Growth and institutions in African development

Augustin K. Fosu


More is known about the African development experience than ever before, due mainly to the sustained research effort over many years. The extant literature has offered a large set of explanations of why African growth and development generally appears to have historically lagged behind that of other regions of the developing world (Sachs and Warner 1997; Collier and Gunning 1999; Azam et al. 2002; Ndulu et al. 2008a, 2008b). These explanations include: conflicts; inadequate levels and poor use of foreign aid; bad policy environments; poorly performing institutions; limited export supply response capacities; a lack of physical infrastructure; poor political leadership and corruption; a lack of fiscal discipline; low levels of human capital; drought and other adverse climatic problems; brain and talent drains; ineffective structural adjustment programs; limited membership in international networks; and inadequate levels of foreign direct investment. The United Nations University World Institute for Development Economic Research (UNU-WIDER) project ‘African Development: Myths and Realities’ has sought to focus on a subset of these explanations, in an attempt to distil ‘myths’ and ‘realities’ in the light of current knowledge. The present volume focuses on two related subject areas: growth and institutions.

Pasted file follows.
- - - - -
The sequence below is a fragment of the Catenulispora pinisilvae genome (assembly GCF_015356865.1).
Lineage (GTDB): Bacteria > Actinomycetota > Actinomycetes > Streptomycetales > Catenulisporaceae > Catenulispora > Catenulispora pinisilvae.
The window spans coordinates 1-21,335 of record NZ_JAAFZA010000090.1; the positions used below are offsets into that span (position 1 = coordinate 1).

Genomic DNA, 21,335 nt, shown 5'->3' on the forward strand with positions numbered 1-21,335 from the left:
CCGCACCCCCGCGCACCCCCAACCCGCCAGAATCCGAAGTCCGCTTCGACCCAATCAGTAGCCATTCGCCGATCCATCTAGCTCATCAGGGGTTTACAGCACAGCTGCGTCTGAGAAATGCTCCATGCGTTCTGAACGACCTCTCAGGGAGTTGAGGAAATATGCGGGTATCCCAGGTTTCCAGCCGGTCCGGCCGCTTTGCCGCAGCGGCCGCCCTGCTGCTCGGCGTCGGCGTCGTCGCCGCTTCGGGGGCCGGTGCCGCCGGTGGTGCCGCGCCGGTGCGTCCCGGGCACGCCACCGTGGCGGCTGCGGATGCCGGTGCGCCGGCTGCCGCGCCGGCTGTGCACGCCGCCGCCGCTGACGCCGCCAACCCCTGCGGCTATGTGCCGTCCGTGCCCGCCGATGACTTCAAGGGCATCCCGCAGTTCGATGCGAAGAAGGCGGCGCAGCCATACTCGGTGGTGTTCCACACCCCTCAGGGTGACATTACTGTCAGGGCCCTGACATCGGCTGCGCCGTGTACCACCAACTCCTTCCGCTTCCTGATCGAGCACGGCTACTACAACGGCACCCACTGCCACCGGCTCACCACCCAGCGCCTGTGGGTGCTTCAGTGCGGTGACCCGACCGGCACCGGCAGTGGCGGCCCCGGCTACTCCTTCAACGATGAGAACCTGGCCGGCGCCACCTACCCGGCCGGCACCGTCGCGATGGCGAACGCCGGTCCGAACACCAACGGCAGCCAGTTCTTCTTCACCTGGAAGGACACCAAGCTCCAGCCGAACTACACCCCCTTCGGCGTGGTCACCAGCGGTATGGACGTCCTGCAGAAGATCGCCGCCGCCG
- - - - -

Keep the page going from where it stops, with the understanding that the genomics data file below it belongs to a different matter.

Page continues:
In this chapter, I first present evidence on how African countries as a whole have performed on growth and institutions during post-independence. Next is information on trends in development outcomes in the region. Finally, I present an overview of the chapters covered in the current book. The coverage of the book strives to provide a comprehensive analysis of how Africa’s development may have been enhanced or undermined, with specific reference to growth and institutions. By so doing, the book is able to draw important lessons for the future.

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